Marble Bar

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Marble Bar is warm welcome to grey nomads
The sign says it all

Its name will forever be synonymous with blistering heat, but there’s a lot more to discover in Marble Bar than an endless need for shade and water.

Yes, the remote town located nearly 1500 kilometres north of Perth on the Great Northern Highway can get a little on the warm side. And, yes, it’s true that the Pilbara community once sweltered through a world record breaking 160 consecutive days of above 100°F (37.8°C). However, it’s also true that between April and September, most grey nomads would prefer the temperature here to that in Hobart, Ballarat or Albany.

And, far from the dusty, desolate image often associated with remote WA towns, Marble Bar is a modern mining town with a range of facilities including restaurants, shops, mechanics and, of course, a caravan park. For a view over the town and the surrounding area, both the Water Tank Hill lookout and the Horizon Power lookout are recommended. Today, gold, silver, copper and jade are successfully mined here but it was really gold alone that put the place on the map back in the early 1890s.

At one stage, gold fever saw the town’s population grow to 5,000. Today, it is more like 500. Evidence of a booming past is not hard to find. In the mid 1890s, the Government Offices were built out of local stone with corrugated iron roofs and these impressive National Trust listed buildings can still be seen today.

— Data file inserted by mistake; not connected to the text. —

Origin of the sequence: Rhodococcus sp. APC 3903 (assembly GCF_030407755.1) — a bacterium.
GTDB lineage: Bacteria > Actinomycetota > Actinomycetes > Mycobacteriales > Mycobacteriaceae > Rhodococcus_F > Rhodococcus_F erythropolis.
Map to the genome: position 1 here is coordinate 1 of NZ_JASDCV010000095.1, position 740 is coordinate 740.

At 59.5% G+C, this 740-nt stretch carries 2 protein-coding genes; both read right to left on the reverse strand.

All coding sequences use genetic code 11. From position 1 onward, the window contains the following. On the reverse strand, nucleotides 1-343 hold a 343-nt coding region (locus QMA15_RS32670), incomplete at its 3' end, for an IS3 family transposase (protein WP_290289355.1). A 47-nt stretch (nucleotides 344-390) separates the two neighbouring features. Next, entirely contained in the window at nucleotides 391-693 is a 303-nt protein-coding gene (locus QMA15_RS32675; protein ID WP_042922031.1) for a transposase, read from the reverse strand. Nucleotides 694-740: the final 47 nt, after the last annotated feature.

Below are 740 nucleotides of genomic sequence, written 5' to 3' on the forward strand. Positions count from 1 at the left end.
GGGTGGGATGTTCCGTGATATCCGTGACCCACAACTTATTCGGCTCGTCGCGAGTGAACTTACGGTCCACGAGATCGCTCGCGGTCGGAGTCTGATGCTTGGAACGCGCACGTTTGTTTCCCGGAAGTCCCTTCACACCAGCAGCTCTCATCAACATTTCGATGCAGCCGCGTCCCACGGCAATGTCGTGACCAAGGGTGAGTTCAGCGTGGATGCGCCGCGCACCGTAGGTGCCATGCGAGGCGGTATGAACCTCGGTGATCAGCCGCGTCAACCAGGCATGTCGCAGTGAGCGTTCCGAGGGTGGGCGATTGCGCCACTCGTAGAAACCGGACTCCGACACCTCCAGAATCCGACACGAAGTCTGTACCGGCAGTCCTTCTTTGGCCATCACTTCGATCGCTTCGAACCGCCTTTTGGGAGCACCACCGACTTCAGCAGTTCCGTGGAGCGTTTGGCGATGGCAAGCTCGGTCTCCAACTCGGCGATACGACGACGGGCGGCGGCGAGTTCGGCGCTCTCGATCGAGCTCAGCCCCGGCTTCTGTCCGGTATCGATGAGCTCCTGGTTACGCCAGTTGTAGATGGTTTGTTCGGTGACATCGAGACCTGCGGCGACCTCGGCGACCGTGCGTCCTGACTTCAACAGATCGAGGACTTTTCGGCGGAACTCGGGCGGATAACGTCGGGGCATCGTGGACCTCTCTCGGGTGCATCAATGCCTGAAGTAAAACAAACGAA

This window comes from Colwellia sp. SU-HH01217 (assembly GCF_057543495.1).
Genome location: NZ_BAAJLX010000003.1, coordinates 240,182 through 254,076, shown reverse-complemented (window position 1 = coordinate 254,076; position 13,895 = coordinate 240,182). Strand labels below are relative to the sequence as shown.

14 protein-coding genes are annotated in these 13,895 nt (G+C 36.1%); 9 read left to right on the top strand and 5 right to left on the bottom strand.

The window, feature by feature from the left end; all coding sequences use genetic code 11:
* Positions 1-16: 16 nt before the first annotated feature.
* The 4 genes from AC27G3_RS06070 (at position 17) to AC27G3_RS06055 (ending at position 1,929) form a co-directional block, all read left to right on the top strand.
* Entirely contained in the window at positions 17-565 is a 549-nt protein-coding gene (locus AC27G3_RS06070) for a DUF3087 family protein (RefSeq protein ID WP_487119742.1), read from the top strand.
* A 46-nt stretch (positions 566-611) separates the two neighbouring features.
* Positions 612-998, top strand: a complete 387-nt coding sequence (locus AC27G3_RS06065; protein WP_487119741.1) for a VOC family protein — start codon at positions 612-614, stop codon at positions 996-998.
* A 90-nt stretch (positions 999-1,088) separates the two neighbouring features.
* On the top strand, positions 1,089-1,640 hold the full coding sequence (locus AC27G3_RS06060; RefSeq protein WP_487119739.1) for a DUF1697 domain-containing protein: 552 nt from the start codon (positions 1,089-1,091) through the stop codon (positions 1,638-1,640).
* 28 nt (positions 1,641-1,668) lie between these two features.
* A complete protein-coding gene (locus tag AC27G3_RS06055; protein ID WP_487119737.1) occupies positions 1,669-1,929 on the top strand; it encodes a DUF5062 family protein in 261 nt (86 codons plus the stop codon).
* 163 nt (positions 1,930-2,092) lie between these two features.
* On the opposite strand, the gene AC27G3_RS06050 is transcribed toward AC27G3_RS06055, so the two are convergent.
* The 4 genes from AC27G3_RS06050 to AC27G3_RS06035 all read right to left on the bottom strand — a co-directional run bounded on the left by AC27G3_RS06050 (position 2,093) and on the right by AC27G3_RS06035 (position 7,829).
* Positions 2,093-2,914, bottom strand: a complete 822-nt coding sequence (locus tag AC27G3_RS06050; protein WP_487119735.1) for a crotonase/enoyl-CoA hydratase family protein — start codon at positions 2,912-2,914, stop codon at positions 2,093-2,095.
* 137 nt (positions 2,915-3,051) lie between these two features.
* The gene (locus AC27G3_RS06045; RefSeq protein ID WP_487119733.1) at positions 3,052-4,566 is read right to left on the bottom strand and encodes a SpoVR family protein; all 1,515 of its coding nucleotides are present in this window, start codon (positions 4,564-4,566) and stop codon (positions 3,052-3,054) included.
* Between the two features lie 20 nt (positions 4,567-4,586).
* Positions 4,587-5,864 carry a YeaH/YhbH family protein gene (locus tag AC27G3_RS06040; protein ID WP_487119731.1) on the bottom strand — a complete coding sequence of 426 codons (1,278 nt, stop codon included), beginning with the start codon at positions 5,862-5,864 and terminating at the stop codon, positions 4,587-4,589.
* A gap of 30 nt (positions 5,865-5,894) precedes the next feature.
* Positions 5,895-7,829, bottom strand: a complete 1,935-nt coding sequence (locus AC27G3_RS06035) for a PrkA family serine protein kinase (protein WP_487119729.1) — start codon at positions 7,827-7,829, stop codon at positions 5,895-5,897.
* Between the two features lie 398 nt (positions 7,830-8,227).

The building most grey nomads are keenest to clap eyes on though – particularly when the mercury rises – is the Ironclad Hotel. The pub, named by American miners who were reminded of the Ironclad ships from the US, even has air conditioning!

The name Marble Bar came courtesy of a jasper bar which crosses the Coongan River just west of town that was originally mistaken for marble. There is a water hole below the Bar, and both this and nearby Chinaman’s Pool are popular for swimming. Further out, there are a number of great gorges to visit and perhaps enjoy another swim or a picnic. These include Coppin’s Gap, Kitty’s Gap, Carawine Gorge, Glen Herring Gorge and Doolena Gorge … but you’ll need a 4WD.

For rock hounds, the place to go is the Comet Gold Mine which is just out of town but hard to miss courtesy of its 75 metre smoke stack. The mine actually ceased operations in 1955 but is now a museum. Visitors can also take an underground mine tour there.

Many grey nomads enjoy a drive out through the dusty landscape to the Corunna Downs Airfield. It was built in 1943 as a long-range base for attacks on Japanese-occupied islands during World War II, and has long since fallen into disrepair. Like Marble Bar itself, the airbase was for a long time a well-kept secret but, in both cases, the secret is now well and truly out.

Click here to read Victor Courtney’s superb poem, The Man from Marble Bar.

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